PAC won't pull ad suggesting 'lynching' if Democrats win
LITTLE ROCK, Ark. (AP) — A political action committee said Friday that it won't pull a widely condemned radio ad that suggests white Democrats will lynch African-Americans if they win in midterm elections in Arkansas next month.
Vernon Robinson with Black Americans for the President's Agenda said Friday that the group won't cancel the radio ad running in the Little Rock area in support of Republican U.S. Rep. French Hill. He said the group also won't pull a similar ad he says is airing in Missouri. The ads in both states are scheduled to run through Friday, Robinson said.
"There's no plan to change the current mix of ads. We have a plan, we're executing the plan," Robinson, the PAC's co-founder and treasurer, told The Associated Press.
Hill and his Democratic challenger, Clarke Tucker, have condemned the Arkansas ad, which invokes the accusation that Supreme Court Justice Brett Kavanaugh sexually assaulted a woman when he was a teenager. The ad implies that Democrats' support for Kavanaugh's accuser means black men wouldn't be protected from unfounded rape claims.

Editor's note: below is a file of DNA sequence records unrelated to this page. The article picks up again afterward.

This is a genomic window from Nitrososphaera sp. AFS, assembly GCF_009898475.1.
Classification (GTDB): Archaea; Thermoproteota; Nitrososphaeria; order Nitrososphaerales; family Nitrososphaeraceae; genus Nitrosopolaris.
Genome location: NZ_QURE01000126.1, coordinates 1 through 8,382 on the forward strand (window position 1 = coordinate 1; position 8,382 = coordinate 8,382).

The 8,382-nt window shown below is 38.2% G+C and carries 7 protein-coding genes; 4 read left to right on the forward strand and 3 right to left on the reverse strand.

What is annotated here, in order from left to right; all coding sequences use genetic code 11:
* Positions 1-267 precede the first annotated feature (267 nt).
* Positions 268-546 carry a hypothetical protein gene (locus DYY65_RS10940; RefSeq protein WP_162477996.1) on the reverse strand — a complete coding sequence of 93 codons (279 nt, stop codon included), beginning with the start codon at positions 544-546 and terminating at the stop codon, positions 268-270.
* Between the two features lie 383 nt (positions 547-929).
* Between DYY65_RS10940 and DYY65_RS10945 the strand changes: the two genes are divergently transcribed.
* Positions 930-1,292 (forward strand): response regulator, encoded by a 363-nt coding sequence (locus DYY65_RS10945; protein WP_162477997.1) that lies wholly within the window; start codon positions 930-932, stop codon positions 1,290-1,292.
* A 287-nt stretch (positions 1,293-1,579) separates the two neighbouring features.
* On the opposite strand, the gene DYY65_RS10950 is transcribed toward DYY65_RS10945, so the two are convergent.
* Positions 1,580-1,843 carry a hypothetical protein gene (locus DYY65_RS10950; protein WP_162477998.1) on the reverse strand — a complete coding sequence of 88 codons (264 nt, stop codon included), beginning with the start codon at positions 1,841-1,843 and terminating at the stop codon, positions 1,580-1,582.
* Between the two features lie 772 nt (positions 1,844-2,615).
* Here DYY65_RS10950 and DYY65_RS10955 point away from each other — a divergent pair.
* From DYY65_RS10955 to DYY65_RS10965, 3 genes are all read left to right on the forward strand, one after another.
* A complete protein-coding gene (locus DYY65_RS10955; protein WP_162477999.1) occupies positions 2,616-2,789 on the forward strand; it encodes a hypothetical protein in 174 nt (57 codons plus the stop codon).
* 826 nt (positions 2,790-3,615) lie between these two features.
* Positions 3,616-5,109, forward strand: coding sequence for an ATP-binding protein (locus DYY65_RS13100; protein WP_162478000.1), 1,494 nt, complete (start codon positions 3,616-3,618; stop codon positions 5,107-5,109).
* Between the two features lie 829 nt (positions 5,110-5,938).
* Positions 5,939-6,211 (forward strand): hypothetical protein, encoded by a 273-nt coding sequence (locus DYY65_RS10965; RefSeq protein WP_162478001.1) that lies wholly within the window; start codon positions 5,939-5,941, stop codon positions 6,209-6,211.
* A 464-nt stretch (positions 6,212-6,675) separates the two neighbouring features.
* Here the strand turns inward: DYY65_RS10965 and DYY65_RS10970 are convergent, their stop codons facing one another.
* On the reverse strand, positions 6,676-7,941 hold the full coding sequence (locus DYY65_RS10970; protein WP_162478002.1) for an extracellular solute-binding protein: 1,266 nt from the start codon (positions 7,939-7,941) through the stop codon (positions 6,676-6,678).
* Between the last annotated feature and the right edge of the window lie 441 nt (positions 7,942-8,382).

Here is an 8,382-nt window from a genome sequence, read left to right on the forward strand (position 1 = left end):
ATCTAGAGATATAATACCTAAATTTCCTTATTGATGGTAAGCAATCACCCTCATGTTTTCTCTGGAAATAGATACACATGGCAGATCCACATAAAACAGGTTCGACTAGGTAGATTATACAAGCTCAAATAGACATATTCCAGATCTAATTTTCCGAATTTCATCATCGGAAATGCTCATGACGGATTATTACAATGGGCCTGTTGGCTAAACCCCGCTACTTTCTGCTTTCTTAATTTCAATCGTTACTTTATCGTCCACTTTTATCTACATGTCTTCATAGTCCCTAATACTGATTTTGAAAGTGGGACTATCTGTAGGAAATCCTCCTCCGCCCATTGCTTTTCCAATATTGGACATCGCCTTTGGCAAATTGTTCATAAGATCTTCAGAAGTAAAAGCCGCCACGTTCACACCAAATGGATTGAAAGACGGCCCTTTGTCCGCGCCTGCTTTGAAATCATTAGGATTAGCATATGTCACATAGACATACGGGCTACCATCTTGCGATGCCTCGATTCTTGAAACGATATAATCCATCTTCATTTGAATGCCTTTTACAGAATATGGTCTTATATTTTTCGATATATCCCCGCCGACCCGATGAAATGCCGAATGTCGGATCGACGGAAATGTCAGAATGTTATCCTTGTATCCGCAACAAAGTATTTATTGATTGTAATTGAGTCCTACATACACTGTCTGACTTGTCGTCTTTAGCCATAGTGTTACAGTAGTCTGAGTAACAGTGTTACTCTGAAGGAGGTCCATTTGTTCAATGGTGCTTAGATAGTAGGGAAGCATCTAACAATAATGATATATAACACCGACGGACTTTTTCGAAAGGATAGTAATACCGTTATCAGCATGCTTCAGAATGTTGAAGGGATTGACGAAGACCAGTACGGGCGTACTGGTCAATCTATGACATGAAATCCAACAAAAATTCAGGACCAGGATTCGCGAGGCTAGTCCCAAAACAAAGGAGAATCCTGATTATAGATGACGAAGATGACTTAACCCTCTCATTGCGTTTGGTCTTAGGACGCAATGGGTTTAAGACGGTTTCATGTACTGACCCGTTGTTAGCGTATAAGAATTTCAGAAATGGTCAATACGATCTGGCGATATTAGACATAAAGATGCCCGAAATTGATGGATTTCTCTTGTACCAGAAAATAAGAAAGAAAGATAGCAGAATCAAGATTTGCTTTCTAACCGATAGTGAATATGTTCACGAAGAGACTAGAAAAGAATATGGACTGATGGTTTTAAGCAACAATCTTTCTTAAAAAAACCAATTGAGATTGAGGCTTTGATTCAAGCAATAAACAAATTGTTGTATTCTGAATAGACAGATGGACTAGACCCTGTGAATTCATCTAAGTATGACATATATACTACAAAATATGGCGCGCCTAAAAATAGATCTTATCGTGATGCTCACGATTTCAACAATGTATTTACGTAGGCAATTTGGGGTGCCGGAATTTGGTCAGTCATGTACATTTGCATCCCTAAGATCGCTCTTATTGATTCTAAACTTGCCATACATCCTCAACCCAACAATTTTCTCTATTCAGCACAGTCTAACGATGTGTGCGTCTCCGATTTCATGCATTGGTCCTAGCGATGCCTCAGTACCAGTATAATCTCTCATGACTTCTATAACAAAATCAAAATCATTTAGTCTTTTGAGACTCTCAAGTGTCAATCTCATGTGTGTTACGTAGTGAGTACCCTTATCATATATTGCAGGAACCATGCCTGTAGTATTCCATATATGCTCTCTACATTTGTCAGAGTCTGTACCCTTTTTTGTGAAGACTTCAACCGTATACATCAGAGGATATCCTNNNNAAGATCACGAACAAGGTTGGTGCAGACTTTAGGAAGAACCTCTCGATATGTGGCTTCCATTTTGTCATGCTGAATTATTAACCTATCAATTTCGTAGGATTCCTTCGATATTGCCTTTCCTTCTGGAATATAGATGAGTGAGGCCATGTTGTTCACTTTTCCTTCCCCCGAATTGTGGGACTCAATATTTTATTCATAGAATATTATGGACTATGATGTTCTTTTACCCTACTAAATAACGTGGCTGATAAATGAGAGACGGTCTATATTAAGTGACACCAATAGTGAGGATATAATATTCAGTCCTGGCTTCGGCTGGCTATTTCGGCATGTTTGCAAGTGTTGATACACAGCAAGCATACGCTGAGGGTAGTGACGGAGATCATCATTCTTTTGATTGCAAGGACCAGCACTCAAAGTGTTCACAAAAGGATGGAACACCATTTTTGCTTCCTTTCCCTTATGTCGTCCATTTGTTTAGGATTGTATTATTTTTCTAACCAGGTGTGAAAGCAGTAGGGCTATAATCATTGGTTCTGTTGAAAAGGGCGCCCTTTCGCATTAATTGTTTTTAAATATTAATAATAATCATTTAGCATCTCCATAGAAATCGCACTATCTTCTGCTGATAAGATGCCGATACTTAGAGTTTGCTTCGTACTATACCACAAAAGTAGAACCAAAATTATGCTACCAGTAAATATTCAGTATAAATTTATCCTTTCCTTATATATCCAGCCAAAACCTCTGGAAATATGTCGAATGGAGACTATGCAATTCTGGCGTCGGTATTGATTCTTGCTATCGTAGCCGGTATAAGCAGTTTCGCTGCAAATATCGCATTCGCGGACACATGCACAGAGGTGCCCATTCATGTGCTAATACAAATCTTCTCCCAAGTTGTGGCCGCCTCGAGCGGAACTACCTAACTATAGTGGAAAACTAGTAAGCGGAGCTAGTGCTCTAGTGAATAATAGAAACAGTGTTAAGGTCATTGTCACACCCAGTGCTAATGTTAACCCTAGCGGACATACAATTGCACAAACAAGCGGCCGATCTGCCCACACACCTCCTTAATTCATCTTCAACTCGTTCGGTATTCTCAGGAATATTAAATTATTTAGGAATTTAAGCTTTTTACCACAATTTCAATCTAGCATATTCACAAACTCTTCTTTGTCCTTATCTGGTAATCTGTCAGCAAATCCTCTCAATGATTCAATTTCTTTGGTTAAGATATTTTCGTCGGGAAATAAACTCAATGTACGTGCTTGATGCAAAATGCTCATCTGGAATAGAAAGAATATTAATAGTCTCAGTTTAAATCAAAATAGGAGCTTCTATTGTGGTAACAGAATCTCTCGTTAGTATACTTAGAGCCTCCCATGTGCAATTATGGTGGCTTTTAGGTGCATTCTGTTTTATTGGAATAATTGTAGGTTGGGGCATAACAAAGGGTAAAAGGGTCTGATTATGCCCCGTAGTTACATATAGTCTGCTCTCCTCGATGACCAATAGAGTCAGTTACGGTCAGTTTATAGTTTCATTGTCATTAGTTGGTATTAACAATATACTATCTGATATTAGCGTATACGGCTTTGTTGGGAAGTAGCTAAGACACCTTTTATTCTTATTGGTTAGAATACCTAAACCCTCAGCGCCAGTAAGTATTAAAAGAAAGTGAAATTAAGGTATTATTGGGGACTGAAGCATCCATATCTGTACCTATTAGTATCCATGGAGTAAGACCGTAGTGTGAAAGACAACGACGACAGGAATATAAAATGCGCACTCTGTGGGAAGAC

A woman in the ad says that "white Democrats will be lynching black folk again."
"I'm voting to keep Congressman French Hill and the Republicans, because we have to protect our men and boys," the woman in the ad says. "We can't afford to let white Democrats take us back to bad old days of race verdicts, life sentences and lynchings when a white girl screams rape."
Arkansas Republicans on Friday filed a complaint with the state Ethics Commission against the PAC over the ad. The complaint said the committee had not registered to campaign in Arkansas and that the ads were running illegally. Robinson said he planned to talk with the Ethics Commission staff to determine the next step.
Robinson has said the ad is part of a $50,000 buy.
Tucker and Democrats are relying in part on heavy turnout from African-Americans to flip the 2nd District seat, which covers Little Rock and seven central Arkansas counties. The ad isn't the first time racially charged issues have come into play in the race. Tucker last month denounced immigration attack mailers sent out by Republican Sen. Tom Cotton's PAC as "racist." Tucker earlier this month said a statue of his great-great-grandfather should be removed from the U.S. Capitol, condemning his ancestor's statement that the South looked to the Democratic Party to preserve "white standards."
Hill and Tucker are both white. The 2nd District is about 23 percent black, according to U.S. Census estimates.
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